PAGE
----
Kevin Scanlan is a car salesman in Henrietta, Texas, who would like to change car buying, one customer at a time.
I was asked about a scenario that happened to a friend of mine. I would like to share it with you. It was a horrible case of a lack of communication making the customer suspicious and losing confidence in the salesman and the dealership.
Here are the facts: You go to the dealership and you are interested in the white 2014 Malibu. After we have talked numbers and looked at your credit and financing options, the salesman wants you to look at a red one that is two years newer and $1500 more expensive. Why?
Let’s do first things first. You should never be in a situation where you don’t feel comfortable and in control. This is likely the second most expensive purchase you will make, and you need to understand what is going on. You should have asked your salesman why he was suggesting a different car. If you ever have a question during the sales process you SHOULD ask. If you do not get a clear or satisfactory answer – you need to look for another car dealership.
There is a bigger issue here as well. You should not have to ask. Your salesman or saleswoman should be keeping you informed all along the way. I know that when I am with a customer, I think of us as a team. We both want the same thing – we want them to leave in a new car. So, you should not have to wonder what was going on – it is your purchase. If you do not understand what is going on – then your team is not functioning properly.
The first thing that comes into your mind is that they must have a reason to want to switch cars. That is absolutely correct. You have that part 100% right. It is the “why” that you probably do not know. It is not just because they can make more profit on the newer one. I know that dealerships do pay bonuses for moving certain makes or models and have contests and all sorts of things that could be at play. More likely, he is trying to do what is best for you. He or she was just not sharp enough to take the time to explain what he was doing and why.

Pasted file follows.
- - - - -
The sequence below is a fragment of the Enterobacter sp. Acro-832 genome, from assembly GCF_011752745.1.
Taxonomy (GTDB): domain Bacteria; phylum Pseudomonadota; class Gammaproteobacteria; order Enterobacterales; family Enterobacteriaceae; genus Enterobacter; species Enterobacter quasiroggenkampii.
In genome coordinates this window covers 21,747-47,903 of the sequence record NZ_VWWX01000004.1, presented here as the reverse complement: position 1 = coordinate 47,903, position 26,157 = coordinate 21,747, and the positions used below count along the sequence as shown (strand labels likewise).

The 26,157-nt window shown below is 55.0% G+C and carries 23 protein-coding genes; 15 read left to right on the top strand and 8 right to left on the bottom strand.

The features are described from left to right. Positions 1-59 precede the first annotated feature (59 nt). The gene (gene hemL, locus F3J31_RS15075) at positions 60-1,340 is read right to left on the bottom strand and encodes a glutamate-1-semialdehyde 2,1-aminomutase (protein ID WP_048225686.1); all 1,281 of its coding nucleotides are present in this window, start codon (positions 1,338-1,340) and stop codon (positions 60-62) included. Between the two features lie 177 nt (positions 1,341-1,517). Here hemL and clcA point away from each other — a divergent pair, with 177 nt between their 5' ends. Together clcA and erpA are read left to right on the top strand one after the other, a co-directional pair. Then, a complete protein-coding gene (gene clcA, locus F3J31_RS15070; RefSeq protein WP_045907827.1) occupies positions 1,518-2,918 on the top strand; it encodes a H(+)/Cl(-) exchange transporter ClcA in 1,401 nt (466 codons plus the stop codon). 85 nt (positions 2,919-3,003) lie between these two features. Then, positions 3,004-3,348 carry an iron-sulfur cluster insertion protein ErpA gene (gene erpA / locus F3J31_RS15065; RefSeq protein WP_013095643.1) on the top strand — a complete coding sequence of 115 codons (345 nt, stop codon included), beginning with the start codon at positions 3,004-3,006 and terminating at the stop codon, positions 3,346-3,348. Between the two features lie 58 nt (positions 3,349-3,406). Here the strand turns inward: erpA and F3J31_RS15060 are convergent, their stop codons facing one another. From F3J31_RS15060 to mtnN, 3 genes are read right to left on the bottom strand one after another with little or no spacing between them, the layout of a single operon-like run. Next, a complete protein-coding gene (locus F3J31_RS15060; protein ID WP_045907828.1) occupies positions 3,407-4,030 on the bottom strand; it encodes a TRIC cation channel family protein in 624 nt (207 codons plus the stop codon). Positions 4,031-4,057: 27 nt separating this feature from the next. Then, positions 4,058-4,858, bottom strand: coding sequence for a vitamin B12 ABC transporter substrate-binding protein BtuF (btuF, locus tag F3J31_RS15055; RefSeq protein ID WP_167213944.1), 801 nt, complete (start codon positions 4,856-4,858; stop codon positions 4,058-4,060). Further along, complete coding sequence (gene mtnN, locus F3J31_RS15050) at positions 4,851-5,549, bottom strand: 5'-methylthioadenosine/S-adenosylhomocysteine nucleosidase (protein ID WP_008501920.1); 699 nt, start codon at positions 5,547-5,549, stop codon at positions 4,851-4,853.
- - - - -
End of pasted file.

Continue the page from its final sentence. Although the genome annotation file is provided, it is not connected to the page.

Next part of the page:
Let’s say you have below average credit – half the people in America do. That means there are 165,000,000 people in this country with below average credit. It is nothing new or unique. But the car switch may have something to do with getting you financed. It might be that the lender he was trying to place you with was not worried about your ability to pay but did not want to make a loan on a car that is 5 years old. The newer car may be a bit more, but it is more attractive to the lender as collateral.
It could be that you are really focusing on a specific payment – many buyers – including myself do. It is all about the payment. I want this car, I have this down payment and you ran my credit. It is up to the salesman and finance team to try and meet those expectations.
So, let’s get back to the 2014 and 2016 models. Maybe you said I must have a $300 payment. They look at the lenders and they can only get financing for 36 months on the 2014 model. I just made up some numbers but came up with a $334.81 payment. Now the 2016 model costs $1500 more, but the lender will go an extra year on the financing since it is two years newer. So the newer car, even though it costs more, can be yours for $299.74 a month with a 48-month note. That is exactly what you asked for. You wanted a 2014 at $300 a month and the salesman got you a 2016 for that exact payment.
That is good salesmanship. Unfortunately, if he was not keeping you informed of what he was trying to do – then all his creative work is wasted. You don’t understand what is going on – and you assume he is either not listening to you or is trying to flip you to a car where he makes more money. That is sad. The salesperson is working hard to meet his customer's wishes, but the customer is not seeing that. Communication is key. He should be more open about what the process is and how it helps you as a customer. And you should ask. Never let yourself be uncomfortable with such a big decision.
And, it is that. Buying a car is a big decision and a big financial commitment. You should understand every step of the process.
This content is accurate and true to the best of the author’s knowledge and is not meant to substitute for formal and individualized advice from a qualified professional.